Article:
Why are the UCF Knights unbeaten and one win away from a second straight Group of Five championship and “New Year’s Six” bowl bid?
Why are the USF Bulls 7-5 and the owners of a failed season which was once 7-0?
You saw why on Friday evening in Raymond James Stadium, even as the UCF-USF rivalry was overshadowed by the gruesome, severe injury suffered by UCF star McKenzie Milton in the second quarter.
When any player suffers a severe injury, a stadium is hushed and all the energy of a big game is brought to a halt. It is easy to speak of heartbreak when a game is lost on the final play, but a serious injury reminds us what it truly means to suffer on a heartbreaking level. When a player of Milton’s greatness and stature is the injured player, such an event makes national news.
It takes so much of the oxygen out of the stadium and casts a pall over the proceedings. As much as UCF and its fans want to get a spot in the College Football Playoff and hunger for another chance to beat the big boys in January, Milton’s health is the only thing which REALLY matters right now. Knowing he will heal; knowing he will recover; knowing he will have a full life is the only thing which truly counts. That has to be said before anything else this Friday night.
Having acknowledged that, we can go forward with an understanding of why two football teams in the state of Florida stand in such different places on Thanksgiving Friday.
USF played as hard as many people expected it would. Effort was not something the Bulls lacked on this day. They made it hard for UCF to play — before and after Milton got injured. USF intercepted Milton in the first quarter and started a drive in the UCF red zone. USF was still right there with a chance to win the game late in the third quarter, down 17-10. USF played with a level of toughness which — had it existed at other points in the month of November — might have created a 10-2 team instead of the 7-5 team which will lament a lost month and a season which didn’t make the cut.
That toughness, however, was not accompanied by a sense of the moment.
It wasn’t accompanied by clever play calls from offensive coordinator Sterlin Gilbert, who saw how flinty and hard-nosed the UCF defensive front was playing, but refused to pass the ball in short-yardage situations with the tackle box stuffed to the point of overflowing.
That toughness wasn’t accompanied by an ability to maintain focus on defense once the offense finally got off the deck and pulled within 17-10. UCF had stalled for a full quarter, enabling USF to find a pathway back into the game. One more defensive stand would have given the Bulls a chance to tie.
That’s precisely when they let down their guard. Such is the difference between an unbeaten team and a five-loss team.
USF’s physical toughness was not accompanied by competent coaching — not when Charlie Strong punted down 24-10 on fourth and two near midfield early in the fourth quarter. That’s coaching malpractice of the highest (or lowest?) order. UCF promptly drove down the field for a game-clinching touchdown. Strong essentially quit on his players with that move. His players reacted accordingly. That’s why USF is where it is, at the end of a road to nowhere. All the bad habits which persisted in the 7-0 start were never addressed. The Bulls paid a huge price as a result.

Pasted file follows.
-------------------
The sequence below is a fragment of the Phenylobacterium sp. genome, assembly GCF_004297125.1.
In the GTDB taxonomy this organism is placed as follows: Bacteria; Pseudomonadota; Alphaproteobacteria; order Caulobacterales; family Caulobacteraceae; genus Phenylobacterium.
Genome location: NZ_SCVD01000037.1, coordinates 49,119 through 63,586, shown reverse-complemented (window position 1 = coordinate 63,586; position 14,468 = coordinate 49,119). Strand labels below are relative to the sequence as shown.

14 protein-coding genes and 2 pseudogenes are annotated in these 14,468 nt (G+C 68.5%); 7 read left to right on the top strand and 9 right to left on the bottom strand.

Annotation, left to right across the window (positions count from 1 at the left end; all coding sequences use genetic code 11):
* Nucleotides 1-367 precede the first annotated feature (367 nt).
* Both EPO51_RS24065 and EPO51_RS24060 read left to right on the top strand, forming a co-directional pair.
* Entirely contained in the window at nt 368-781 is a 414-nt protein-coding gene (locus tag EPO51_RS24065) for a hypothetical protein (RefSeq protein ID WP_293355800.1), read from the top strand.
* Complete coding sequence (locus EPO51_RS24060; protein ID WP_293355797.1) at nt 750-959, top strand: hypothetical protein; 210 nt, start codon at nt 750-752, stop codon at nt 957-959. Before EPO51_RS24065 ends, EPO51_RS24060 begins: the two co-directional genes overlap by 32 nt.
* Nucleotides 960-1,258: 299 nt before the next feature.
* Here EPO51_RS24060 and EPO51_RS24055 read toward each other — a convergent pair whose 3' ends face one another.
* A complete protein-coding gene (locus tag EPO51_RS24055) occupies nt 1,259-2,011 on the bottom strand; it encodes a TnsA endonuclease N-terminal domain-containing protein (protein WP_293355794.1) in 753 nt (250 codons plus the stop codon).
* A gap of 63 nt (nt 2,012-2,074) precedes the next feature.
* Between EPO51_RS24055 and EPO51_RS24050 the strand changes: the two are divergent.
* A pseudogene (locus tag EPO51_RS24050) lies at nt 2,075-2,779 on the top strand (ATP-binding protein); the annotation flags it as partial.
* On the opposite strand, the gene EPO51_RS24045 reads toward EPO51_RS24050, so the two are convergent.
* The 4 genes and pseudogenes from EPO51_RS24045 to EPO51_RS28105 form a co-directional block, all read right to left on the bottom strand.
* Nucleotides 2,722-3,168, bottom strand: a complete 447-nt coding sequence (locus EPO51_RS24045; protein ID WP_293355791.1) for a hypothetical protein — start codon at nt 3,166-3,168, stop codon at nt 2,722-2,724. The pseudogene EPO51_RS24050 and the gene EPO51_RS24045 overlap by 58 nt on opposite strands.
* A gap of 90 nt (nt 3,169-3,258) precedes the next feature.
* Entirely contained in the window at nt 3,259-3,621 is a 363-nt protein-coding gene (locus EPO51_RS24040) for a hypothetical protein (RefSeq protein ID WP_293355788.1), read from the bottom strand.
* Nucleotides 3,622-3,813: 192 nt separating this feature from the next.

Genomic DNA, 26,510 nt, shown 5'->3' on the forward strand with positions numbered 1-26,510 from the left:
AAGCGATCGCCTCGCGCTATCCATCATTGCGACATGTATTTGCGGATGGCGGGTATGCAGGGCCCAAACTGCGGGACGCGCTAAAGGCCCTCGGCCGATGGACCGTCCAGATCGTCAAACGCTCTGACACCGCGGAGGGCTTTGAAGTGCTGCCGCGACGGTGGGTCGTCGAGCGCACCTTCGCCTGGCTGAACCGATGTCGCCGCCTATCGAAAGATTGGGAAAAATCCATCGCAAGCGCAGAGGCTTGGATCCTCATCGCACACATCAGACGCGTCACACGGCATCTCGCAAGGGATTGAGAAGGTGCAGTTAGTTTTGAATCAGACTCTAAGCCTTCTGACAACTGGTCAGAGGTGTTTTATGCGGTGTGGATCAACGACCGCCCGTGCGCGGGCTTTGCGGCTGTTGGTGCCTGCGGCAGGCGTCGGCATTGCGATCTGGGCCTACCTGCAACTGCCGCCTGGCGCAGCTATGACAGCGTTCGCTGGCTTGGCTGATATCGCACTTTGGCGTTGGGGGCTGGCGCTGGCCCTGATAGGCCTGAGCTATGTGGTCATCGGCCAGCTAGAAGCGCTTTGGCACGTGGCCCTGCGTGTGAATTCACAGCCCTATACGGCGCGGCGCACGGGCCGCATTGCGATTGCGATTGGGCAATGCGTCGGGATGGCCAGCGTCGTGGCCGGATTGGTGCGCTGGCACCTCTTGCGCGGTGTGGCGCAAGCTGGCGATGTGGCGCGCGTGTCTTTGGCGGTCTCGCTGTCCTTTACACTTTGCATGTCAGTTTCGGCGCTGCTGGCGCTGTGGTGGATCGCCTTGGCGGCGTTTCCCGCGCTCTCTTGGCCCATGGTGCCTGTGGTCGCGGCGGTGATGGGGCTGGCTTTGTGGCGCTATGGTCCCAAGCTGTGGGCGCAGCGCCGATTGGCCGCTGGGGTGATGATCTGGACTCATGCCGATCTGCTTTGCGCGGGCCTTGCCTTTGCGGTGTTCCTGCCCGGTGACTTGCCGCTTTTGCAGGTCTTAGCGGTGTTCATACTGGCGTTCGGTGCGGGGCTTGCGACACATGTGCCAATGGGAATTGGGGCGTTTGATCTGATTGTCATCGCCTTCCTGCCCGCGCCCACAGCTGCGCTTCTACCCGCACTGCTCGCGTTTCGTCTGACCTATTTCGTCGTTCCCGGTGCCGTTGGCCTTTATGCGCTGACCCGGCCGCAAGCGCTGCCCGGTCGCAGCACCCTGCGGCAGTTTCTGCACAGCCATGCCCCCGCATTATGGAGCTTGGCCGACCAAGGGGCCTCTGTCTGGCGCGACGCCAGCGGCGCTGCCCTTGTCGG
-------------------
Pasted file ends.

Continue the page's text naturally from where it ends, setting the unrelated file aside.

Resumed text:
Then shift to the Knights. They took the opposite road compared to USF. When asked questions, they answered. When put under pressure, they didn’t sweat. When punched, they punched back. Every time — not just this game, not just this season, but the past two years — UCF has been hit hard, it has responded with focus and fury. It responded with poise and composure in its most recent game against Memphis, which gives the Knights reason to be confident about next week’s AAC title game, even without Milton on the field. It responded the right way against USF.
Milton’s interception in the first quarter was met with zero panic. The defense stood tall inside its own 3-yard line to keep the game scoreless.
Milton’s injury? No collapse — and not even stagnation. UCF scored a quick 10 points after the injury to build a working margin which came in handy when USF scored its touchdown late in the third quarter.
USF’s touchdown? UCF promptly pushed its lead back to 14 points on the next drive, with Darriel Mack, Jr. showing the winning qualities this whole team — not just Milton — has exhibited since the start of the 2017 campaign.
The UCF football family is crying tears, carrying a broken heart, and absorbing the anguish of seeing Milton, a beloved teammate, suffer so profoundly That same family showed how united and resolute it truly is on Friday, banding together and showing enormous determination when so many other teams — if placed in a similar situation — would have evaporated into helplessness and confusion.
No one would have held it against UCF for losing focus. No one would have blamed the Knights for faltering after their best player was not only knocked out of the game, but dealt a blow which jeopardized his health and well-being. It is hard to stay interested in football when something like that happens.
Much love for Knight Nation 😘 pic.twitter.com/uO1G0xcI99
— UCF Football (@UCF_Football) November 24, 2018
Again, the well-being of Milton is everyone’s first focus tonight — at UCF, and throughout the college football community. Having acknowledged what really counts — more than the outcome of a game — it can still be said that the Knights have shown that they are so much more than just their brilliant quarterback. It is why they are unbeaten heading into the AAC Championship Game for the second straight college football season.
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